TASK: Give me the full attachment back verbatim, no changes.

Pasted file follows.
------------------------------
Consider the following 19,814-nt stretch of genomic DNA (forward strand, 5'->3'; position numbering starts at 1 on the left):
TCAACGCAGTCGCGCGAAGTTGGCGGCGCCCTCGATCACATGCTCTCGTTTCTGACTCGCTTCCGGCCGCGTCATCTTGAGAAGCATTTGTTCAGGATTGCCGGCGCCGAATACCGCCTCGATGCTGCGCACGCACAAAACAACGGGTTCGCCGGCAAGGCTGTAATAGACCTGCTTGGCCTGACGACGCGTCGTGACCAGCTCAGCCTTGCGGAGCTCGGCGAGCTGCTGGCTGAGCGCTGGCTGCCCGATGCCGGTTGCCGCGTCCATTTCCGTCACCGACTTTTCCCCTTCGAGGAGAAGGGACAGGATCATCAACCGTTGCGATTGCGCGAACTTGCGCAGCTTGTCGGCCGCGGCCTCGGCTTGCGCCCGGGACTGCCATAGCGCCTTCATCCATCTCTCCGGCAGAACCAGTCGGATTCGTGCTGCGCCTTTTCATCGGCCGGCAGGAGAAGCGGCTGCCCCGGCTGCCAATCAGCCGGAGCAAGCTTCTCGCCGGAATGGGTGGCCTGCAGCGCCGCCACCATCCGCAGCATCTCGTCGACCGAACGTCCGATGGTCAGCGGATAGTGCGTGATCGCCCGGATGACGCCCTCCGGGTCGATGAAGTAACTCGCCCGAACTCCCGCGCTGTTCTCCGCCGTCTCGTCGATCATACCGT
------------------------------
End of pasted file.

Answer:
Consider the following 19,814-nt stretch of genomic DNA (forward strand, 5'->3'; position numbering starts at 1 on the left):
TCAACGCAGTCGCGCGAAGTTGGCGGCGCCCTCGATCACATGCTCTCGTTTCTGACTCGCTTCCGGCCGCGTCATCTTGAGAAGCATTTGTTCAGGATTGCCGGCGCCGAATACCGCCTCGATGCTGCGCACGCACAAAACAACGGGTTCGCCGGCAAGGCTGTAATAGACCTGCTTGGCCTGACGACGCGTCGTGACCAGCTCAGCCTTGCGGAGCTCGGCGAGCTGCTGGCTGAGCGCTGGCTGCCCGATGCCGGTTGCCGCGTCCATTTCCGTCACCGACTTTTCCCCTTCGAGGAGAAGGGACAGGATCATCAACCGTTGCGATTGCGCGAACTTGCGCAGCTTGTCGGCCGCGGCCTCGGCTTGCGCCCGGGACTGCCATAGCGCCTTCATCCATCTCTCCGGCAGAACCAGTCGGATTCGTGCTGCGCCTTTTCATCGGCCGGCAGGAGAAGCGGCTGCCCCGGCTGCCAATCAGCCGGAGCAAGCTTCTCGCCGGAATGGGTGGCCTGCAGCGCCGCCACCATCCGCAGCATCTCGTCGACCGAACGTCCGATGGTCAGCGGATAGTGCGTGATCGCCCGGATGACGCCCTCCGGGTCGATGAAGTAACTCGCCCGAACTCCCGCGCTGTTCTCCGCCGTCTCGTCGATCATACCGT